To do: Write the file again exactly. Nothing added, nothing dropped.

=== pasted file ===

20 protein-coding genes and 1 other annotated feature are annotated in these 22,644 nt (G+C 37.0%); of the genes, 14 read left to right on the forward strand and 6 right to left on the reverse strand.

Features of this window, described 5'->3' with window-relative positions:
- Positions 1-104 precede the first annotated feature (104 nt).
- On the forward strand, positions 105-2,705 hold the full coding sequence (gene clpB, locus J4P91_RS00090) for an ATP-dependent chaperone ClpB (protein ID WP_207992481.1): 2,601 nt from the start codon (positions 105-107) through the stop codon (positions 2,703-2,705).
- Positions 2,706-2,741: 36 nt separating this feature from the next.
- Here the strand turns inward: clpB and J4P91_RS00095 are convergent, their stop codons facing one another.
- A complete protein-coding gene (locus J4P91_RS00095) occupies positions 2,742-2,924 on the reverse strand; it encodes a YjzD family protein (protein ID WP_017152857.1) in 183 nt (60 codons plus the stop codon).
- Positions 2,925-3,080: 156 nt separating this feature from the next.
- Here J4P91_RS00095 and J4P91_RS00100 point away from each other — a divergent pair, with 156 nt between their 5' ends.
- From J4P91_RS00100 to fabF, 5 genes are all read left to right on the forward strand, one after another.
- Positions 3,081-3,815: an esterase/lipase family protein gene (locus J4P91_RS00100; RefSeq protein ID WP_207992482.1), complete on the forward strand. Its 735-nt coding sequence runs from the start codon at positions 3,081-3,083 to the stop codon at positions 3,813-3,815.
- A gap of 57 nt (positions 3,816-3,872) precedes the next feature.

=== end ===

20 protein-coding genes and 1 other annotated feature are annotated in these 22,644 nt (G+C 37.0%); of the genes, 14 read left to right on the forward strand and 6 right to left on the reverse strand.

Features of this window, described 5'->3' with window-relative positions:
- Positions 1-104 precede the first annotated feature (104 nt).
- On the forward strand, positions 105-2,705 hold the full coding sequence (gene clpB, locus J4P91_RS00090) for an ATP-dependent chaperone ClpB (protein ID WP_207992481.1): 2,601 nt from the start codon (positions 105-107) through the stop codon (positions 2,703-2,705).
- Positions 2,706-2,741: 36 nt separating this feature from the next.
- Here the strand turns inward: clpB and J4P91_RS00095 are convergent, their stop codons facing one another.
- A complete protein-coding gene (locus J4P91_RS00095) occupies positions 2,742-2,924 on the reverse strand; it encodes a YjzD family protein (protein ID WP_017152857.1) in 183 nt (60 codons plus the stop codon).
- Positions 2,925-3,080: 156 nt separating this feature from the next.
- Here J4P91_RS00095 and J4P91_RS00100 point away from each other — a divergent pair, with 156 nt between their 5' ends.
- From J4P91_RS00100 to fabF, 5 genes are all read left to right on the forward strand, one after another.
- Positions 3,081-3,815: an esterase/lipase family protein gene (locus J4P91_RS00100; RefSeq protein ID WP_207992482.1), complete on the forward strand. Its 735-nt coding sequence runs from the start codon at positions 3,081-3,083 to the stop codon at positions 3,813-3,815.
- A gap of 57 nt (positions 3,816-3,872) precedes the next feature.